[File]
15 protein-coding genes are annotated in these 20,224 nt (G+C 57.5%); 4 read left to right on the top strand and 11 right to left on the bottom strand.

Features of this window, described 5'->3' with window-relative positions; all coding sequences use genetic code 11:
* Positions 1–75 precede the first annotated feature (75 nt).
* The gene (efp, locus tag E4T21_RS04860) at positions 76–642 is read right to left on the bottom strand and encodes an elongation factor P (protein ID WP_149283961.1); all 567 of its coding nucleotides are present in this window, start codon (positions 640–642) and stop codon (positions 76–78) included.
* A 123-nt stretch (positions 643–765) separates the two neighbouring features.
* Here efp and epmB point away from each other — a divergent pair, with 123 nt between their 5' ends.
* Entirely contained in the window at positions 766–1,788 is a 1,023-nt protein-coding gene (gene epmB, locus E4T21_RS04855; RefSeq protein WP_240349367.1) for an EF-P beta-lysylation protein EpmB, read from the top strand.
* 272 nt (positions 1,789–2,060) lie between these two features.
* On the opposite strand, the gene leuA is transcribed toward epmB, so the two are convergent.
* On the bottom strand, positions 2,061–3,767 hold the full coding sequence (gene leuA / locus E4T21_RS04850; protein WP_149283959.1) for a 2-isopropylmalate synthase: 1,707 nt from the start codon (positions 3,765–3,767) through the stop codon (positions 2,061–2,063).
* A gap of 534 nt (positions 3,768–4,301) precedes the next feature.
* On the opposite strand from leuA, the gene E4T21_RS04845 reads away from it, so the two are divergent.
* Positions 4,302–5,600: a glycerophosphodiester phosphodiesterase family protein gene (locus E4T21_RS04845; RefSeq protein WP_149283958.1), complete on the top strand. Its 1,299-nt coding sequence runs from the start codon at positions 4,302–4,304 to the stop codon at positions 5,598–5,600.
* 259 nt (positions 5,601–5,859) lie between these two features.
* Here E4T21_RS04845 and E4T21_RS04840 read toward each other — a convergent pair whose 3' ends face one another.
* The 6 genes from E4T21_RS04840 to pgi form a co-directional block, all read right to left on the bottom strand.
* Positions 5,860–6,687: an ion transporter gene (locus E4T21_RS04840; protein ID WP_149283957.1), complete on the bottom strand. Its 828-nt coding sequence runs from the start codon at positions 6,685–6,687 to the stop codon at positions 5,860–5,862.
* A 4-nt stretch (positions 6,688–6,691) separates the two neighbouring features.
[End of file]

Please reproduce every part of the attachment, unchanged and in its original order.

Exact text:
15 protein-coding genes are annotated in these 20,224 nt (G+C 57.5%); 4 read left to right on the top strand and 11 right to left on the bottom strand.

Features of this window, described 5'->3' with window-relative positions; all coding sequences use genetic code 11:
* Positions 1–75 precede the first annotated feature (75 nt).
* The gene (efp, locus tag E4T21_RS04860) at positions 76–642 is read right to left on the bottom strand and encodes an elongation factor P (protein ID WP_149283961.1); all 567 of its coding nucleotides are present in this window, start codon (positions 640–642) and stop codon (positions 76–78) included.
* A 123-nt stretch (positions 643–765) separates the two neighbouring features.
* Here efp and epmB point away from each other — a divergent pair, with 123 nt between their 5' ends.
* Entirely contained in the window at positions 766–1,788 is a 1,023-nt protein-coding gene (gene epmB, locus E4T21_RS04855; RefSeq protein WP_240349367.1) for an EF-P beta-lysylation protein EpmB, read from the top strand.
* 272 nt (positions 1,789–2,060) lie between these two features.
* On the opposite strand, the gene leuA is transcribed toward epmB, so the two are convergent.
* On the bottom strand, positions 2,061–3,767 hold the full coding sequence (gene leuA / locus E4T21_RS04850; protein WP_149283959.1) for a 2-isopropylmalate synthase: 1,707 nt from the start codon (positions 3,765–3,767) through the stop codon (positions 2,061–2,063).
* A gap of 534 nt (positions 3,768–4,301) precedes the next feature.
* On the opposite strand from leuA, the gene E4T21_RS04845 reads away from it, so the two are divergent.
* Positions 4,302–5,600: a glycerophosphodiester phosphodiesterase family protein gene (locus E4T21_RS04845; RefSeq protein WP_149283958.1), complete on the top strand. Its 1,299-nt coding sequence runs from the start codon at positions 4,302–4,304 to the stop codon at positions 5,598–5,600.
* 259 nt (positions 5,601–5,859) lie between these two features.
* Here E4T21_RS04845 and E4T21_RS04840 read toward each other — a convergent pair whose 3' ends face one another.
* The 6 genes from E4T21_RS04840 to pgi form a co-directional block, all read right to left on the bottom strand.
* Positions 5,860–6,687: an ion transporter gene (locus E4T21_RS04840; protein ID WP_149283957.1), complete on the bottom strand. Its 828-nt coding sequence runs from the start codon at positions 6,685–6,687 to the stop codon at positions 5,860–5,862.
* A 4-nt stretch (positions 6,688–6,691) separates the two neighbouring features.